BY MALIA ZIMMERMAN – Many business people and lawmakers in Hawaii know Ron Boyer as the recently retired head of the Department of Commerce and Consumer Affairs.
With the transition from Gov. Linda Lingle to Gov. Neil Abercrombie this Demember, Ron, a cabinet appointee, was replaced.
He took the opportunity to move his family from Makakilo on Oahu to Chiang Mai in Thailand. There he and his wife Cissy work on the staff of Zoe International (www.gozoe.org), a Christian group founded in part by Hawaii residents, which rescues kids from human trafficking.
Ron and Cissy, members of the Hope Chapel Kapolei, brought along their son Drake Boyer, a 16-year old junior, and daughter Elli Boyer, a 14-year-old freshman, who have been home schooled until now. The kids are attending traditional school in Thailand and will help out the mission with their parents.
“We visited in 2006 on a short-term mission and fell in love with the mission, the staff, and especially the kids. Just got here on December 30th and will be here, Lord willing, for at least a year. But in our hearts we think it will be longer,” Ron told Hawaii Reporter via email from Thailand.
Ron notes there have been many changes from Hawaii. ” Yesterday was the kids’ first day in ‘traditional’ school. Elli came home and said “Do I have to go back?” Drake came home, got a drink and a snack, and grabbed his basketball and went back to shoot hoops with the guys.”
Today, Elli writes in her online journal: “Ever since that first nerve-racking day at Grace International School I have made many friends and am starting to enjoy my classes. Going to school at Grace will be a good experience for Drake and me as we make friends from around the world (did I mention the awesome accents?) and grow in Christ.”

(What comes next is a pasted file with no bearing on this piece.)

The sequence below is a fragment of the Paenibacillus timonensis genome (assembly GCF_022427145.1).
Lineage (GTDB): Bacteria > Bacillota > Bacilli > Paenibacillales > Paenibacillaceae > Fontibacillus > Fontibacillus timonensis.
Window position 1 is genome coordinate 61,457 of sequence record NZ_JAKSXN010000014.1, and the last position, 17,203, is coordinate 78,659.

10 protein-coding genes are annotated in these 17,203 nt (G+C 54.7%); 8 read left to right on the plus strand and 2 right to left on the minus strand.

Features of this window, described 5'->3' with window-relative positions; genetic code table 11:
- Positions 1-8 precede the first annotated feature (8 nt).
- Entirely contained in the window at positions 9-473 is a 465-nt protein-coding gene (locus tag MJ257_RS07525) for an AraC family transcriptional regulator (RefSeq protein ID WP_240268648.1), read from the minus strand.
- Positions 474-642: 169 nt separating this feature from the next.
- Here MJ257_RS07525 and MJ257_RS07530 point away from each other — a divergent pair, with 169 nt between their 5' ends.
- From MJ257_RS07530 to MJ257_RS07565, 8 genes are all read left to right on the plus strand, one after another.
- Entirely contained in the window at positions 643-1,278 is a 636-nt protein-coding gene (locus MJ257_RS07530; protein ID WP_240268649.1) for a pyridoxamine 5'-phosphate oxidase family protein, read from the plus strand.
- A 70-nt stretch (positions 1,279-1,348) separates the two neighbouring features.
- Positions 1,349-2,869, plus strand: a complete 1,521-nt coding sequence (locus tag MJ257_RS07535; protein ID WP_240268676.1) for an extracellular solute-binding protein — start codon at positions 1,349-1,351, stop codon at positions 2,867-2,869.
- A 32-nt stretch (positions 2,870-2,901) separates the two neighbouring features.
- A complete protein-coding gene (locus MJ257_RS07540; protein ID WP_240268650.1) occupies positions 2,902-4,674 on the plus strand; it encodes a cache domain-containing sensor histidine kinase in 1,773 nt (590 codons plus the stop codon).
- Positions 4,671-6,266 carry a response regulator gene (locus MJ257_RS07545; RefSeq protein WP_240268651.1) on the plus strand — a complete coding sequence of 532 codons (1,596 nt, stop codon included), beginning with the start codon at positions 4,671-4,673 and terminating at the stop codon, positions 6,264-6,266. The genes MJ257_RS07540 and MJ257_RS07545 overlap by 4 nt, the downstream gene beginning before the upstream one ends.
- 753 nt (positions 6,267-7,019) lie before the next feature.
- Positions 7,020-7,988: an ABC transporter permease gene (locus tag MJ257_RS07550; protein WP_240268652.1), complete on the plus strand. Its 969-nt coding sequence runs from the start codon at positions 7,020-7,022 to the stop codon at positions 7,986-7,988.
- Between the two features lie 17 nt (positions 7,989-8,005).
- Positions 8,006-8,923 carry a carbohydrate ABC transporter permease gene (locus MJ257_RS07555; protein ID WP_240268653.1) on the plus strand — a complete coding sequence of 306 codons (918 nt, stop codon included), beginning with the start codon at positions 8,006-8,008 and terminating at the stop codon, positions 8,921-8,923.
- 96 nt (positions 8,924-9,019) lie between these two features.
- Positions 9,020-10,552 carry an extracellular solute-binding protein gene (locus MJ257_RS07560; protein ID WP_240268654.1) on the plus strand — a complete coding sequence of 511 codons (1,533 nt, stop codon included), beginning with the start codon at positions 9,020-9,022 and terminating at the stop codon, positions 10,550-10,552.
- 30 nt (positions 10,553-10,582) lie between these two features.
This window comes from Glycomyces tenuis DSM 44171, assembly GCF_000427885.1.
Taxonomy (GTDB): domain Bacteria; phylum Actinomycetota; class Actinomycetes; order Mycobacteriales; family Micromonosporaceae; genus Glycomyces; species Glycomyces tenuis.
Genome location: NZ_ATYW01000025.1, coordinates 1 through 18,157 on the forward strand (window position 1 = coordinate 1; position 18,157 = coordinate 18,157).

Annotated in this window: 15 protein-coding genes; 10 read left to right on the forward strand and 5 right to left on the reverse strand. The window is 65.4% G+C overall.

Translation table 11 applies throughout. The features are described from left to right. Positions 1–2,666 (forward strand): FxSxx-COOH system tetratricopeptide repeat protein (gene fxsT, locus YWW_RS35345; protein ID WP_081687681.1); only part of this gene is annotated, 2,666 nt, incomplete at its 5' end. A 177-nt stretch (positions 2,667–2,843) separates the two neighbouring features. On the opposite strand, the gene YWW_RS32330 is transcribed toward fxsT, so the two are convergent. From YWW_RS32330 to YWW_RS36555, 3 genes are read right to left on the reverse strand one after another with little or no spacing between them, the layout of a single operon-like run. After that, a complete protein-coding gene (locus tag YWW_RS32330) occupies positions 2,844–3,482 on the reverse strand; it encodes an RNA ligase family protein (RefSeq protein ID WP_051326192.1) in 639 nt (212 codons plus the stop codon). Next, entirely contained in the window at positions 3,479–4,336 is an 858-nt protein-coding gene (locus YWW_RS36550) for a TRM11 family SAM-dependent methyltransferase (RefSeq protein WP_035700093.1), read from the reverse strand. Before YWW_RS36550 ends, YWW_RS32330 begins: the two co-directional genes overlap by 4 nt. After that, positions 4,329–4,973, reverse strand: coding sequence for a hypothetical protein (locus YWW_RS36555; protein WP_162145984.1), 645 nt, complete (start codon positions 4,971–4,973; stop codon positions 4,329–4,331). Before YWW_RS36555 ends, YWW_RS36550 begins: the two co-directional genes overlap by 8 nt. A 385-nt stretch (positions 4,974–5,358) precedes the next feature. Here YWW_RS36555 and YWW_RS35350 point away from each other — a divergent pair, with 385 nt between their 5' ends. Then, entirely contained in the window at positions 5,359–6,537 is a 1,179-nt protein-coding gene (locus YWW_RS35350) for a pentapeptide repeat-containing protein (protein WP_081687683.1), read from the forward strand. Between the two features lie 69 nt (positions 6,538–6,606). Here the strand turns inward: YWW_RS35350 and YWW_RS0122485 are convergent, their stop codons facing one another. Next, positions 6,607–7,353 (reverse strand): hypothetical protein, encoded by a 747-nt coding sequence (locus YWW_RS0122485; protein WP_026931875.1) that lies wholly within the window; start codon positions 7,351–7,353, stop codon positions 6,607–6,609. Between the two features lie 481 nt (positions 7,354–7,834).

Cultural changes are major too, Ron says. “Everything here takes two to three times as long as it does in America. Took us 3 hours to open a bank account. And you really have to shop around. My watch broke (the stem pulled all the way out when I went to reset the time). Took it to one guy and he said “No can fix.” Took it to a second guy and he wanted to charge me 700 baht (about $23) and said it would take 3 days. Took it to another guy about 3 stores down from guy number 2 and the third guy fixed it for me in 45 minutes and charged me $3,” Ron says.
Besides shopping and school challenges, Ron says driving in Thailand is, well, a bit scary.
“That is the one thing that is going to freak me out a bit. Haven’t driven yet but just riding along gives me the willies. And, of course, if you get into an accident: it’s your fault if you’re a farong (foreigner).”
Riding Thai elephants, however, not as scary, according to the photo they sent above.
The Boyers will be keeping an online journal of their adventures in Thailand. Keep in touch with them by email at firstname.lastname@example.org or see their journal entries here: http://withlovefromthailand.wordpress.com/